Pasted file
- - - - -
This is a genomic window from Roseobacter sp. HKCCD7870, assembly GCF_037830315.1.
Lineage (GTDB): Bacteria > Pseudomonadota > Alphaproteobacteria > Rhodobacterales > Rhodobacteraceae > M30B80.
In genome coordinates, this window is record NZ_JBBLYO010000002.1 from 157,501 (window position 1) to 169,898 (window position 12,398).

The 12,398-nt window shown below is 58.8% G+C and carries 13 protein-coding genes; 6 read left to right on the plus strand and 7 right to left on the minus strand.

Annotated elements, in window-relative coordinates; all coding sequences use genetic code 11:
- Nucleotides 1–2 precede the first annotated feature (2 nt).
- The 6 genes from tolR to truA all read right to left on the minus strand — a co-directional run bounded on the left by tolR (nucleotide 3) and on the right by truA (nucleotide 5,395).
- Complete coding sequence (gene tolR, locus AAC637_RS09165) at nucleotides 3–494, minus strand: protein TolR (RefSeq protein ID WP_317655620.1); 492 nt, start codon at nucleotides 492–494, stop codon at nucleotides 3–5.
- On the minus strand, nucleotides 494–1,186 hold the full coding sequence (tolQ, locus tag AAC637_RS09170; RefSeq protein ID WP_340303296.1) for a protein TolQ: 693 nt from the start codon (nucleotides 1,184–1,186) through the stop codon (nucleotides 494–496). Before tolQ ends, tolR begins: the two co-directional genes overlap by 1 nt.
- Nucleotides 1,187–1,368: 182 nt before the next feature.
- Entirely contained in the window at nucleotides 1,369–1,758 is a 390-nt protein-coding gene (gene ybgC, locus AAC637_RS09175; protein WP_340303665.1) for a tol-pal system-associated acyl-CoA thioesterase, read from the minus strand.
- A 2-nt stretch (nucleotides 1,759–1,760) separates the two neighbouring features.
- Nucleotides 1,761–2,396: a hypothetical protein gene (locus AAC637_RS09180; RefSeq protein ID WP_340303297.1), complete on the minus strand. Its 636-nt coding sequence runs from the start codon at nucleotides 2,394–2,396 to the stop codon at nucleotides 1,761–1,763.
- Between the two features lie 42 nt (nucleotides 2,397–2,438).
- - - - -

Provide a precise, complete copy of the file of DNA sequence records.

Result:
This is a genomic window from Roseobacter sp. HKCCD7870, assembly GCF_037830315.1.
Lineage (GTDB): Bacteria > Pseudomonadota > Alphaproteobacteria > Rhodobacterales > Rhodobacteraceae > M30B80.
In genome coordinates, this window is record NZ_JBBLYO010000002.1 from 157,501 (window position 1) to 169,898 (window position 12,398).

The 12,398-nt window shown below is 58.8% G+C and carries 13 protein-coding genes; 6 read left to right on the plus strand and 7 right to left on the minus strand.

Annotated elements, in window-relative coordinates; all coding sequences use genetic code 11:
- Nucleotides 1–2 precede the first annotated feature (2 nt).
- The 6 genes from tolR to truA all read right to left on the minus strand — a co-directional run bounded on the left by tolR (nucleotide 3) and on the right by truA (nucleotide 5,395).
- Complete coding sequence (gene tolR, locus AAC637_RS09165) at nucleotides 3–494, minus strand: protein TolR (RefSeq protein ID WP_317655620.1); 492 nt, start codon at nucleotides 492–494, stop codon at nucleotides 3–5.
- On the minus strand, nucleotides 494–1,186 hold the full coding sequence (tolQ, locus tag AAC637_RS09170; RefSeq protein ID WP_340303296.1) for a protein TolQ: 693 nt from the start codon (nucleotides 1,184–1,186) through the stop codon (nucleotides 494–496). Before tolQ ends, tolR begins: the two co-directional genes overlap by 1 nt.
- Nucleotides 1,187–1,368: 182 nt before the next feature.
- Entirely contained in the window at nucleotides 1,369–1,758 is a 390-nt protein-coding gene (gene ybgC, locus AAC637_RS09175; protein WP_340303665.1) for a tol-pal system-associated acyl-CoA thioesterase, read from the minus strand.
- A 2-nt stretch (nucleotides 1,759–1,760) separates the two neighbouring features.
- Nucleotides 1,761–2,396: a hypothetical protein gene (locus AAC637_RS09180; RefSeq protein ID WP_340303297.1), complete on the minus strand. Its 636-nt coding sequence runs from the start codon at nucleotides 2,394–2,396 to the stop codon at nucleotides 1,761–1,763.
- Between the two features lie 42 nt (nucleotides 2,397–2,438).